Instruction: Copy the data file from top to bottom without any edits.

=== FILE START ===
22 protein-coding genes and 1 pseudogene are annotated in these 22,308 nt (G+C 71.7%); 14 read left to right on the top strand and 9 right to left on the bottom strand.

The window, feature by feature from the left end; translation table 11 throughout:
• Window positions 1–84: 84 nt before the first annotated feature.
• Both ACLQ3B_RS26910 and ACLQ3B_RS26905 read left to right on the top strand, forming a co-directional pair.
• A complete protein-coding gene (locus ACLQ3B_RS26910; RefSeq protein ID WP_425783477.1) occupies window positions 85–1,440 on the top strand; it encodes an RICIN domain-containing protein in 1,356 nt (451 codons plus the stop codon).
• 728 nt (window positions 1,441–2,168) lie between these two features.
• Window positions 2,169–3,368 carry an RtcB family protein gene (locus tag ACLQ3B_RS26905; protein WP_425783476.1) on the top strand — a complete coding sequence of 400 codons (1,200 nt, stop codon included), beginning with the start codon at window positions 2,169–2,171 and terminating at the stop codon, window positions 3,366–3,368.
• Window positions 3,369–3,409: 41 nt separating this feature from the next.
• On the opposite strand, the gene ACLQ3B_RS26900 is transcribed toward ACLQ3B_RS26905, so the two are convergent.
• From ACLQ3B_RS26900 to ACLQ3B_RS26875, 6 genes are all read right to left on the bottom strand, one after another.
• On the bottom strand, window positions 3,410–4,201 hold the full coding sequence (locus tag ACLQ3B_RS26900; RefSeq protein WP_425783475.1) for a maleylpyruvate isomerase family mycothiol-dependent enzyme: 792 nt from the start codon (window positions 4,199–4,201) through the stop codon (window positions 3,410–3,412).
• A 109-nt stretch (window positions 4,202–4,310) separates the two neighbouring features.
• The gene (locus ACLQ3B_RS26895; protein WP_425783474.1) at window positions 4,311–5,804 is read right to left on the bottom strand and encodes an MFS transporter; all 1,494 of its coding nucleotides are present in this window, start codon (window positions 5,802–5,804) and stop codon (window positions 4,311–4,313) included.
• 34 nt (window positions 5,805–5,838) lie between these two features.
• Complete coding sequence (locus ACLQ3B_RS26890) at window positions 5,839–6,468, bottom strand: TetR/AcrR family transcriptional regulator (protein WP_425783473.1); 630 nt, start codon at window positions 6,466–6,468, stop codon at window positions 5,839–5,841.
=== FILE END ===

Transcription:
22 protein-coding genes and 1 pseudogene are annotated in these 22,308 nt (G+C 71.7%); 14 read left to right on the top strand and 9 right to left on the bottom strand.

The window, feature by feature from the left end; translation table 11 throughout:
• Window positions 1–84: 84 nt before the first annotated feature.
• Both ACLQ3B_RS26910 and ACLQ3B_RS26905 read left to right on the top strand, forming a co-directional pair.
• A complete protein-coding gene (locus ACLQ3B_RS26910; RefSeq protein ID WP_425783477.1) occupies window positions 85–1,440 on the top strand; it encodes an RICIN domain-containing protein in 1,356 nt (451 codons plus the stop codon).
• 728 nt (window positions 1,441–2,168) lie between these two features.
• Window positions 2,169–3,368 carry an RtcB family protein gene (locus tag ACLQ3B_RS26905; protein WP_425783476.1) on the top strand — a complete coding sequence of 400 codons (1,200 nt, stop codon included), beginning with the start codon at window positions 2,169–2,171 and terminating at the stop codon, window positions 3,366–3,368.
• Window positions 3,369–3,409: 41 nt separating this feature from the next.
• On the opposite strand, the gene ACLQ3B_RS26900 is transcribed toward ACLQ3B_RS26905, so the two are convergent.
• From ACLQ3B_RS26900 to ACLQ3B_RS26875, 6 genes are all read right to left on the bottom strand, one after another.
• On the bottom strand, window positions 3,410–4,201 hold the full coding sequence (locus tag ACLQ3B_RS26900; RefSeq protein WP_425783475.1) for a maleylpyruvate isomerase family mycothiol-dependent enzyme: 792 nt from the start codon (window positions 4,199–4,201) through the stop codon (window positions 3,410–3,412).
• A 109-nt stretch (window positions 4,202–4,310) separates the two neighbouring features.
• The gene (locus ACLQ3B_RS26895; protein WP_425783474.1) at window positions 4,311–5,804 is read right to left on the bottom strand and encodes an MFS transporter; all 1,494 of its coding nucleotides are present in this window, start codon (window positions 5,802–5,804) and stop codon (window positions 4,311–4,313) included.
• 34 nt (window positions 5,805–5,838) lie between these two features.
• Complete coding sequence (locus ACLQ3B_RS26890) at window positions 5,839–6,468, bottom strand: TetR/AcrR family transcriptional regulator (protein WP_425783473.1); 630 nt, start codon at window positions 6,466–6,468, stop codon at window positions 5,839–5,841.